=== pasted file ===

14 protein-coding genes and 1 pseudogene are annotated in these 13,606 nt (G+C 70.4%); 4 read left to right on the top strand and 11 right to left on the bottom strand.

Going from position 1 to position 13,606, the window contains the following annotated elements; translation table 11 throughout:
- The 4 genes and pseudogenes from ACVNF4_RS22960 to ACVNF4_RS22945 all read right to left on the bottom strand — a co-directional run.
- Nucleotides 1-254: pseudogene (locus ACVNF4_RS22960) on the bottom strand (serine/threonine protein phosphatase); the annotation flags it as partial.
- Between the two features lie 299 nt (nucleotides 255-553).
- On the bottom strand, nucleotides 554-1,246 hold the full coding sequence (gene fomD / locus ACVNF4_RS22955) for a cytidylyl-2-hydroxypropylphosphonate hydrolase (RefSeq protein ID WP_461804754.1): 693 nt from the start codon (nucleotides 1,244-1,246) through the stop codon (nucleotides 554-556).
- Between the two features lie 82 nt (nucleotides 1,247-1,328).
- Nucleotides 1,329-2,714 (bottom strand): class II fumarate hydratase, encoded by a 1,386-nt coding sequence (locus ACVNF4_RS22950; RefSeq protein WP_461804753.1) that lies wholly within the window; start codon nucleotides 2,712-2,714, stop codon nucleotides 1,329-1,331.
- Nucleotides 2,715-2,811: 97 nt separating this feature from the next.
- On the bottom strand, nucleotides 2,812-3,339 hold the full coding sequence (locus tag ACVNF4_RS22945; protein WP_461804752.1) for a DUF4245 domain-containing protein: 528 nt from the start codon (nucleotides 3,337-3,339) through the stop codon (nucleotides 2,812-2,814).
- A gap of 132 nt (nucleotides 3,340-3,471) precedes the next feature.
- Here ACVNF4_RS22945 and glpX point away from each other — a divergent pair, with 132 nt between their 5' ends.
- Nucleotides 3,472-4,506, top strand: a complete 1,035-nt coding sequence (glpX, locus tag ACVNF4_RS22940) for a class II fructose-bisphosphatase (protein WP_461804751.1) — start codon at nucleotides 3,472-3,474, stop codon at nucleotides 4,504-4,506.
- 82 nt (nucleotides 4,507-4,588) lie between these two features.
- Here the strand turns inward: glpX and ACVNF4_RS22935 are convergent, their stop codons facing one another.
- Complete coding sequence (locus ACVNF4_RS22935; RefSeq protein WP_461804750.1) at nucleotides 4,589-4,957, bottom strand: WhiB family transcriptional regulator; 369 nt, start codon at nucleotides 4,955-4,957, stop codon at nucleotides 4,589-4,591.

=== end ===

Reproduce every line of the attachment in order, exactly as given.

14 protein-coding genes and 1 pseudogene are annotated in these 13,606 nt (G+C 70.4%); 4 read left to right on the top strand and 11 right to left on the bottom strand.

Going from position 1 to position 13,606, the window contains the following annotated elements; translation table 11 throughout:
- The 4 genes and pseudogenes from ACVNF4_RS22960 to ACVNF4_RS22945 all read right to left on the bottom strand — a co-directional run.
- Nucleotides 1-254: pseudogene (locus ACVNF4_RS22960) on the bottom strand (serine/threonine protein phosphatase); the annotation flags it as partial.
- Between the two features lie 299 nt (nucleotides 255-553).
- On the bottom strand, nucleotides 554-1,246 hold the full coding sequence (gene fomD / locus ACVNF4_RS22955) for a cytidylyl-2-hydroxypropylphosphonate hydrolase (RefSeq protein ID WP_461804754.1): 693 nt from the start codon (nucleotides 1,244-1,246) through the stop codon (nucleotides 554-556).
- Between the two features lie 82 nt (nucleotides 1,247-1,328).
- Nucleotides 1,329-2,714 (bottom strand): class II fumarate hydratase, encoded by a 1,386-nt coding sequence (locus ACVNF4_RS22950; RefSeq protein WP_461804753.1) that lies wholly within the window; start codon nucleotides 2,712-2,714, stop codon nucleotides 1,329-1,331.
- Nucleotides 2,715-2,811: 97 nt separating this feature from the next.
- On the bottom strand, nucleotides 2,812-3,339 hold the full coding sequence (locus tag ACVNF4_RS22945; protein WP_461804752.1) for a DUF4245 domain-containing protein: 528 nt from the start codon (nucleotides 3,337-3,339) through the stop codon (nucleotides 2,812-2,814).
- A gap of 132 nt (nucleotides 3,340-3,471) precedes the next feature.
- Here ACVNF4_RS22945 and glpX point away from each other — a divergent pair, with 132 nt between their 5' ends.
- Nucleotides 3,472-4,506, top strand: a complete 1,035-nt coding sequence (glpX, locus tag ACVNF4_RS22940) for a class II fructose-bisphosphatase (protein WP_461804751.1) — start codon at nucleotides 3,472-3,474, stop codon at nucleotides 4,504-4,506.
- 82 nt (nucleotides 4,507-4,588) lie between these two features.
- Here the strand turns inward: glpX and ACVNF4_RS22935 are convergent, their stop codons facing one another.
- Complete coding sequence (locus ACVNF4_RS22935; RefSeq protein WP_461804750.1) at nucleotides 4,589-4,957, bottom strand: WhiB family transcriptional regulator; 369 nt, start codon at nucleotides 4,955-4,957, stop codon at nucleotides 4,589-4,591.